US probing possible worker abuse by Wells Fargo
WASHINGTON (AP) — The U.S. Labor Department is investigating possible abuses of employees by Wells Fargo in connection with the bank's alleged efforts to open millions of unauthorized accounts to meet sales goals.
A group of Democratic senators last week asked the department to investigate whether Wells Fargo tellers, branch managers and customer service reps were harassed and threatened with termination in the aggressive sales push. A complete review of cases and complaints is needed to determine if the second-largest U.S. bank violated the Fair Labor Standards Act, the senators said. About 5,300 employees have been fired since 2011.
Pilots, air traffic controllers shifting to text messaging
CHANTILLY, Va. (AP) — Airline pilots and air traffic controllers are on schedule to switch to text communications at most of the nation's busiest airports by the end of the year, a milestone that holds the potential to reduce delays, prevent errors and save billions of dollars in fuel cost, says the Federal Aviation Administration.
Controllers and pilots will still use their radios for quick exchanges like clearance for takeoff and in emergencies and situations where time is critical. But the nation's air traffic system is gradually shifting to text messages for a majority of flying instructions.
Reports of plastic prompt recall of Tyson chicken nuggets
SPRINGDALE, Ark. (AP) — Tyson Foods Inc. says it's voluntarily recalling more than 132,000 pounds of chicken nuggets after receiving reports that "hard, white plastic" was found in some nuggets.
The Springdale, Arkansas-based company said Tuesday that the 5-pound bags of fully cooked panko chicken nuggets were sold at Costco stores nationwide. A small number of 20-pound cases of chicken patties, sold under the Spare Time brand, were sold to a single wholesaler in Pennsylvania.
No injuries have been reported.
Air France workers on trial over ripping off bosses' shirts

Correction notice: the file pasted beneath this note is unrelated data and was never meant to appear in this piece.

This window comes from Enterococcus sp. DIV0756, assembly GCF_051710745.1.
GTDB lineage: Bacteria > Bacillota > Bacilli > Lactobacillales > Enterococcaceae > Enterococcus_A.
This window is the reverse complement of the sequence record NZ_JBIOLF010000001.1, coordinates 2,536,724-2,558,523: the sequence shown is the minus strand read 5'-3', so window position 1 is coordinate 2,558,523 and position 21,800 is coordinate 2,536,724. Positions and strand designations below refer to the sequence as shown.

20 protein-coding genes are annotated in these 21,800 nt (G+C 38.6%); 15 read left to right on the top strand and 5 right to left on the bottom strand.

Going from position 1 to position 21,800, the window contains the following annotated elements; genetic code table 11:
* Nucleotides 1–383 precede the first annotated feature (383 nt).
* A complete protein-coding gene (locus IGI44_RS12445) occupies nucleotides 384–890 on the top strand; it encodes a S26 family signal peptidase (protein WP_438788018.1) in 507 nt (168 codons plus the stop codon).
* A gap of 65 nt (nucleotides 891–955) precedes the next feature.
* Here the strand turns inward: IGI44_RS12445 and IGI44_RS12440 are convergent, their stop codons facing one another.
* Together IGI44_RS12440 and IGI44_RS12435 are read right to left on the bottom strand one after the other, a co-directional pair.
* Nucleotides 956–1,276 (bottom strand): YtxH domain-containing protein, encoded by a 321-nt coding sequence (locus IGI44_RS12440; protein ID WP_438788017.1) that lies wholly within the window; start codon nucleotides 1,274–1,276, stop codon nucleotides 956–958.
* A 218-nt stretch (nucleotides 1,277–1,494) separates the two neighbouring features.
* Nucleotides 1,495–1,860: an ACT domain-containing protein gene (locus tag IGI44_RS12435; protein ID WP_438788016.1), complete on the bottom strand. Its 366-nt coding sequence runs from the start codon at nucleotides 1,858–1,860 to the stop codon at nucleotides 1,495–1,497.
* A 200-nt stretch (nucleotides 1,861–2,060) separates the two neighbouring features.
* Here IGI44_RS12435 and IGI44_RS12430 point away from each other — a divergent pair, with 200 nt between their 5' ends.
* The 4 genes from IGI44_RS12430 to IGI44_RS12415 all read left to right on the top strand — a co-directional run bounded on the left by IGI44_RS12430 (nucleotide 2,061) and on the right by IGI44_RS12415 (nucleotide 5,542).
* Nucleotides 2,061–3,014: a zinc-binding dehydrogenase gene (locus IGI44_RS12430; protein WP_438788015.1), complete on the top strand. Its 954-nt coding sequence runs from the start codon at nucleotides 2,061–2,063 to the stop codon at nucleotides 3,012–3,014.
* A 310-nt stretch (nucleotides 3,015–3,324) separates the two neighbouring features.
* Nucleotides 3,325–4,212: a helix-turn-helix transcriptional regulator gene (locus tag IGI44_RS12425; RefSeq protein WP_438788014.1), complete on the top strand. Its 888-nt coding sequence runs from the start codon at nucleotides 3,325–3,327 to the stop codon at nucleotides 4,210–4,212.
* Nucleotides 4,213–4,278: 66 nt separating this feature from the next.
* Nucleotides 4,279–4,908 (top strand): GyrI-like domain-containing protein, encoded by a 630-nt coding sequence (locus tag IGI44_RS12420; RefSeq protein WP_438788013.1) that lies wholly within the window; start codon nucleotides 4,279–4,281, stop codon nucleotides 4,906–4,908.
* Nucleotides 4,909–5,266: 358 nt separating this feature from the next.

BOBIGNY, France (AP) — Fifteen current and former Air France workers went on trial Tuesday for alleged violence during a union protest last year at the airline's headquarters that saw two company executives flee over a fence with their shirts ripped off.
The incident, caught on camera, was an extreme example of the often strained relations between French workers and their employers. Five Air France union members, who have since been fired, are charged with aggravated assault, and face up to three years in prison and a 45,000-euro ($51,000) fine if convicted. Ten Air France workers, who retained their jobs, face charges of property damage.
The Dow Jones industrial average jumped 133.47 points, or 0.7 percent, to 18,228.30. The Standard & Poor's 500 index picked up 13.83 points, or 0.6 percent, to 2,159.93. The Nasdaq composite gained 48.22 points, or 0.9 percent, to 5,305.71.
U.S. crude fell $1.26, or 2.7 percent, to $44.67 a barrel in New York. The international standard, Brent crude, lost $1.38, or 2.9 percent, to $45.97 a barrel in London. In other energy trading, heating oil declined 4 cents, or 2.7 percent, to $1.41 a gallon. Wholesale gasoline fell 1 cent to $1.39 a gallon and natural gas remained at $3 per 1,000 cubic feet.